Reputed to be the tomb of Richard Plantagenet

“Reputed to be the tomb of Richard Plantagenet 22 December 1550”

The grave of King Richard III may have been discovered, but the mystery of Richard of Eastwell, a reclusive bricklayer who claimed to be Richard Plantagenet, the illegitimate son of the last Plantagenet king, has yet to be solved.

He arrived in Eastwell in 1542 or 1543 seeking employment, naming himself simply ‘Richard’. He only confessed his secret to his employer, Sir Thomas Moyle, after Sir Thomas caught him reading a book in Latin and asked where he “come by this learning.” Sir Thomas accepted Richard’s story that he was an illegitimate son of the late king and had spent his life assuming another identity, and later allowed the elderly Richard to build a one-room house on his estate. Whether he believed the story or was just humouring him is impossible to know. Richard Plantagenet, in any case, stayed in Eastwell until his death. His name was recorded in the parish register under the year 1550 ‘Rychard Plantagenet was buryed the xxij daye of Desember, Anno ut supra‘. The register is a copy made in 1598 by the then vicar, Josias Nicholls. The original paper register no longer exists, however that year all existing paper registers were copied into vellum books, and it appears to be genuine. The tomb pictured above however, on which his name is inscribed, almost certainly belonged to Sir Walter Moyle, the great-grandfather of Sir Thomas Moyle.

The ruins of St. Mary's Church

The ruins of St. Mary’s Church

Read more about the legend of Richard of Eastwell

Richard Plantagenet remains an enigma, while there may have been no evidence to prove his identity, there was also no evidence to disprove it, until now. Since the DNA of Richard III has been discovered, it would now be possible to confirm whether or not Richard Plantagenet was indeed of the York bloodline. St. Mary’s church, where he is buried, has been derelict since the 1950’s and is now owned by a national charity. The owners welcome an investigation, but things may prove difficult.

Matthew Saunders, director of the Friends of Friendless Churches which took over St. Mary’s church in 1980, told Kent Online that he would support excavations or testing to see if Richard was a descendant of the king. “One of the ways to be certain about it would be to take a DNA test of the bones. It would be an enormous task as that churchyard is probably full of 2,000 bodies, unless they do a localised search under the tomb. If they wanted to try and find him we would be delighted.”

It may seem an impossible task with so many people buried at the site, but Councillor Winston Michael, who represents Eastwell and Boughton Aluph on Ashford Borough Council, remains enthusiastic. In February he said he had been in contact with the University of Leicester, who along with the Looking for Richard team found the remains of Richard III, about the grave asking them if they would be interested in carrying out work on the site.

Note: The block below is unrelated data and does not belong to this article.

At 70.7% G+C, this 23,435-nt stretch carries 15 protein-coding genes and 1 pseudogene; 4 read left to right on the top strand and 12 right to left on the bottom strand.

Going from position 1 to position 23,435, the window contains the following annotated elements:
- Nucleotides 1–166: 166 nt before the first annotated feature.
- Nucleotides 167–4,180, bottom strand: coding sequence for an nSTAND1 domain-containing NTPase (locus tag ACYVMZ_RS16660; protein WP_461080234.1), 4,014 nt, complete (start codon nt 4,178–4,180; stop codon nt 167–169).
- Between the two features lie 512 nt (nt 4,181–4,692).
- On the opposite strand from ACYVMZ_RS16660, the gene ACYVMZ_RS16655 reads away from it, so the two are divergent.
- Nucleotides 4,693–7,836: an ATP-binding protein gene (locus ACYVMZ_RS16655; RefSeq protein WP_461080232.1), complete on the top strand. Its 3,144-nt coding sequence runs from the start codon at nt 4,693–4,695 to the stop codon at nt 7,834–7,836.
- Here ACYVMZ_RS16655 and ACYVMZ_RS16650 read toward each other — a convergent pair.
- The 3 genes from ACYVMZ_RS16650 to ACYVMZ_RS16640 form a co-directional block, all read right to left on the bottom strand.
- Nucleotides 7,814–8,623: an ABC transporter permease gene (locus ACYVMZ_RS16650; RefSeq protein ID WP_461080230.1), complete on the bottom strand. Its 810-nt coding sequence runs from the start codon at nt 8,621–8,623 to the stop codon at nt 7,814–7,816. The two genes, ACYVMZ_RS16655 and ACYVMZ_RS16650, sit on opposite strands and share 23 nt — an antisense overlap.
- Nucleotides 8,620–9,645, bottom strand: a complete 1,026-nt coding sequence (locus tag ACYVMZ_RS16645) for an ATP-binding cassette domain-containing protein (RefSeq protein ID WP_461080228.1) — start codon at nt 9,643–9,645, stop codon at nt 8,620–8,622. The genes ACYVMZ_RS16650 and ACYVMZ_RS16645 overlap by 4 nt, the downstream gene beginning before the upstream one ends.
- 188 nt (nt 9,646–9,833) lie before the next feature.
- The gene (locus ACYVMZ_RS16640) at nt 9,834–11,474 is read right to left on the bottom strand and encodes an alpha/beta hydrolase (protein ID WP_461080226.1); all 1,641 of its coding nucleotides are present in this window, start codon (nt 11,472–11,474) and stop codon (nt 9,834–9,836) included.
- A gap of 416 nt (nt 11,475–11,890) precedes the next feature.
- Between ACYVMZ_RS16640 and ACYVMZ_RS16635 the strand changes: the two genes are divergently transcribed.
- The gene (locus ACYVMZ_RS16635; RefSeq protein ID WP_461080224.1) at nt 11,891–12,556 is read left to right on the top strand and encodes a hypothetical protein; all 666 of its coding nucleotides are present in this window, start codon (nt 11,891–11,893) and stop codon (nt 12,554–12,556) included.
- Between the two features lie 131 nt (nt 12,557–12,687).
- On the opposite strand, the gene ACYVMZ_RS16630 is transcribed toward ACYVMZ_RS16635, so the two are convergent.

Read our interview with Dr. John Ashdown-Hill, the historian who discovered Richard III’s DNA

Councillor Michael gave us an update on the investigation. “I have met with members of the Richard III project team and the issue is one of identifying the location of the grave, so there is much investigation to locate documents that might give some clues before any digging takes place,” he said “This was precisely the position with their work on Richard III.”

He added “I hope to move matters forward over the coming months through seeking help from those with the knowledge and the wherewithal to open doors to get access to archived documents etc.”

However not all the residents of Eastwell share his enthusiasm. “Some local inhabitants are against my doing anything as it could prove the stories about Richard of Eastwell to be unfounded,” he said “So I am having to approach all matters carefully.”


About The Author

Olga Hughes is currently pre-occupied with fairy tales, fantasy, misanthropy, medieval history and the long eighteenth century. She has a Bachelor of Fine Art from the Victorian College of the Arts and is currently majoring in Literature and History at Deakin. She has contributed to websites such as History behind Game of Thrones, The Anne Boleyn Files and The Tudor Society.

2 Responses

  1. Mary Walker

    This is wonderful news. At this rate we could all be descended from Richard III. I’m not being facetious – I simply believe the King’s reinterment to be of national importance and not a local issue. Thank you for this interesting article.

    Reply

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